My Interaction at the Fishing Village
It was a heart-warming and heart-wrenching interacting with the Ghanaians in Cape Coast. The immediate connection I made with the local people solidified my connectivity to Ghana and Africa as a whole. While walking through the fish market one of the kids name Emanuel, came up to me greeted me with a hug and said,” I am happy you are here in Ghana, this is your home, this is your heart, and you are my brother”. His spoken words whether they were bogus or genuine touched me a way I will never forget. Our acquaintance soon developed into a conversation. I learned he was in school and was paying for it by doing “work” in the fish market. Since we were advised not to give out money to children I gave him a pen and some pencils to hopefully encourage him to stay in school. Before we left the Fish Village Emanuel left me with a simple gift that I consider priceless. The gift he left me with is how much people are alike, more so than different.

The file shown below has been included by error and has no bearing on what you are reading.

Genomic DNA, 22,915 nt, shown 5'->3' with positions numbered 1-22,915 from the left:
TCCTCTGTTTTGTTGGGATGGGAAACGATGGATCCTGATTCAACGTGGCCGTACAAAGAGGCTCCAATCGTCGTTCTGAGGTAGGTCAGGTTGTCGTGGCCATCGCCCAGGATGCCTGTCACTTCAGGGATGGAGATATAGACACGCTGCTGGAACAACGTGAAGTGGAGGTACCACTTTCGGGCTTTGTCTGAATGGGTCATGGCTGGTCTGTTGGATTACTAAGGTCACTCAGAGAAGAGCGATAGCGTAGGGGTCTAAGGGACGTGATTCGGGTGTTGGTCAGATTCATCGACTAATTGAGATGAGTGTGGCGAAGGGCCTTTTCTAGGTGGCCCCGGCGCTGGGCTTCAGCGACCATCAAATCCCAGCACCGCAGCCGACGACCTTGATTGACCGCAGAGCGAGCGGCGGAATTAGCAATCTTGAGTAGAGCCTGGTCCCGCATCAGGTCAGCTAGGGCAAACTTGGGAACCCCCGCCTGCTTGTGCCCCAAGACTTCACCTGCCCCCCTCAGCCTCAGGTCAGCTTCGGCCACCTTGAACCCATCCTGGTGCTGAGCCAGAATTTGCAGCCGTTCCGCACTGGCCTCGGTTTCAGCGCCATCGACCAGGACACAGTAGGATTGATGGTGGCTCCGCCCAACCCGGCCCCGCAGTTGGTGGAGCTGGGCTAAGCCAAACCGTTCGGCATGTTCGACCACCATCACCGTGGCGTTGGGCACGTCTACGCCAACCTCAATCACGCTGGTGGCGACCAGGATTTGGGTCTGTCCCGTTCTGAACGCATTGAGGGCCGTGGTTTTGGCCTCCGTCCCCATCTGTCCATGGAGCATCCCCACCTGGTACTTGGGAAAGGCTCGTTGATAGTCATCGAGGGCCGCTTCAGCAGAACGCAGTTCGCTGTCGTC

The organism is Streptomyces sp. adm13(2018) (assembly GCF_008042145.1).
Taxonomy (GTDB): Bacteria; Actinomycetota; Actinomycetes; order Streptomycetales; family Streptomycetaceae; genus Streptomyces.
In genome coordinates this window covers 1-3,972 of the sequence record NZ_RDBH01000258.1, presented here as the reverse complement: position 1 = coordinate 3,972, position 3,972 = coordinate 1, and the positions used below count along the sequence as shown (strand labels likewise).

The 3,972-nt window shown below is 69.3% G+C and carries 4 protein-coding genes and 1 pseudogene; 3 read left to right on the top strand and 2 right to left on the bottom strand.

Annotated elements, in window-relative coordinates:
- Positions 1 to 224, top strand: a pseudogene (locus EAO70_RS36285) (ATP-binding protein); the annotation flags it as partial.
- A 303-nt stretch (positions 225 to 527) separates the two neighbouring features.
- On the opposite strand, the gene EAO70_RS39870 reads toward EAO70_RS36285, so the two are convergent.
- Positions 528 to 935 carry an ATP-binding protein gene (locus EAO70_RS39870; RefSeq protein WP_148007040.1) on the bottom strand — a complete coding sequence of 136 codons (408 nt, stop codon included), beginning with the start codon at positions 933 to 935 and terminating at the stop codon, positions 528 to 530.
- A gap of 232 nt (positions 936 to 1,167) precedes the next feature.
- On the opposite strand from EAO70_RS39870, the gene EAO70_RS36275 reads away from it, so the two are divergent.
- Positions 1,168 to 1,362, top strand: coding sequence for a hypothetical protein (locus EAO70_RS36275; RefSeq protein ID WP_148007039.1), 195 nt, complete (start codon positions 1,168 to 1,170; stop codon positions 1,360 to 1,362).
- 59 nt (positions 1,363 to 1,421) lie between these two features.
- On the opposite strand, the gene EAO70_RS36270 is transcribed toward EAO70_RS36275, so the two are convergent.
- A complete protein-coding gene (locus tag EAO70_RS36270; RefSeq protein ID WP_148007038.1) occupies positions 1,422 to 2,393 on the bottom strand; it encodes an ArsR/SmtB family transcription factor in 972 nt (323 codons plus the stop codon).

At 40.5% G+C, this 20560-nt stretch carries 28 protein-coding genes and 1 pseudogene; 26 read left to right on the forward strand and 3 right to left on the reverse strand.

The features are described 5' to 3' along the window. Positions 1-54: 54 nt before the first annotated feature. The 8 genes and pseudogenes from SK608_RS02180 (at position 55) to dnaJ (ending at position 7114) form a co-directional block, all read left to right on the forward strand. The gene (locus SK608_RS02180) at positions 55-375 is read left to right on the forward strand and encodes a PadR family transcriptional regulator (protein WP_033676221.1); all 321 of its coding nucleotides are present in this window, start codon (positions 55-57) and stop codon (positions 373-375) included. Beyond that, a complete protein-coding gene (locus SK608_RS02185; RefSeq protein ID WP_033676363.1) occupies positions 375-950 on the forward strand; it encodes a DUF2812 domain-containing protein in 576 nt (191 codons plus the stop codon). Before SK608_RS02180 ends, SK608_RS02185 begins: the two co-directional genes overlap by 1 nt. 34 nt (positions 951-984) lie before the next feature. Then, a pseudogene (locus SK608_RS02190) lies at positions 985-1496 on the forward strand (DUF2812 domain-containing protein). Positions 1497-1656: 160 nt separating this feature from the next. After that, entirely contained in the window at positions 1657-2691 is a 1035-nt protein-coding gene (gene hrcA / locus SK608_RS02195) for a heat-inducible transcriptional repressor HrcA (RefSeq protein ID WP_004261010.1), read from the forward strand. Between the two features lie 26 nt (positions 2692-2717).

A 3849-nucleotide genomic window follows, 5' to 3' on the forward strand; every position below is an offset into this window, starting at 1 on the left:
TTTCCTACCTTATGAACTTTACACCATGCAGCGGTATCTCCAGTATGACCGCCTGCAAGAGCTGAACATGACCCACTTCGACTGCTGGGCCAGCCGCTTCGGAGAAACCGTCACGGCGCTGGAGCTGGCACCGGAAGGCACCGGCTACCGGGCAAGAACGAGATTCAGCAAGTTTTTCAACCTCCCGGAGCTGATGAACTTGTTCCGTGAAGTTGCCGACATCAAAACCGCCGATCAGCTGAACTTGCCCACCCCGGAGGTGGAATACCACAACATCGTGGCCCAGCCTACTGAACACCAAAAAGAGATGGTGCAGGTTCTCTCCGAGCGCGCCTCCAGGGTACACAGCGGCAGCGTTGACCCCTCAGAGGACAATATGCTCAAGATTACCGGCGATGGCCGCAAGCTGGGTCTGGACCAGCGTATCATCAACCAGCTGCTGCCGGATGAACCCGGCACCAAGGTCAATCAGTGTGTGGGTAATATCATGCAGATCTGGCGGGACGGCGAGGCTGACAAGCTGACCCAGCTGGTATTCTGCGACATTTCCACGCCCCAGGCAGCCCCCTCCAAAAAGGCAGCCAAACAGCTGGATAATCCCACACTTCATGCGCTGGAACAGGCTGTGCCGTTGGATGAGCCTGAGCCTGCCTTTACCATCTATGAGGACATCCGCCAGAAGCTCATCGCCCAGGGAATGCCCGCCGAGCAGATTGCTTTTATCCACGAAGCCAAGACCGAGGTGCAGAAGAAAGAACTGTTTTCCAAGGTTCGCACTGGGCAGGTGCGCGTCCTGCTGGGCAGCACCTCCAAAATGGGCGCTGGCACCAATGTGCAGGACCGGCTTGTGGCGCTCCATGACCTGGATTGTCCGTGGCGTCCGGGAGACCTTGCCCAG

My Interaction at the Specialty Shops Shopping at the woodcarving village in Kumasi was a revitalizing and stressful experience. Every shop I passed someone would persistently ask me to visit their shop and buy something. One person said he would give me a good price because of my hair.Although I identify myself as a Christian many people of Ghana label me as a Rastafarian because of my hair style. Ghanaians frequently would call me “Rasta Boy” or “Rast” and give me a special handshake that symbolized respect. I would have never suspected my “Locs”(dreadlocks) could define me into religious category so distinctly. This label provided me with a unique bond in relating to shop owners and petty sellers. This interaction also signified to me that things I do as a black man in America that people sometimes take for style such as my hairstyle, were used before as a symbol for a religious group called the Rastafarians. Henceforth here especially the younger generations do not know what that means.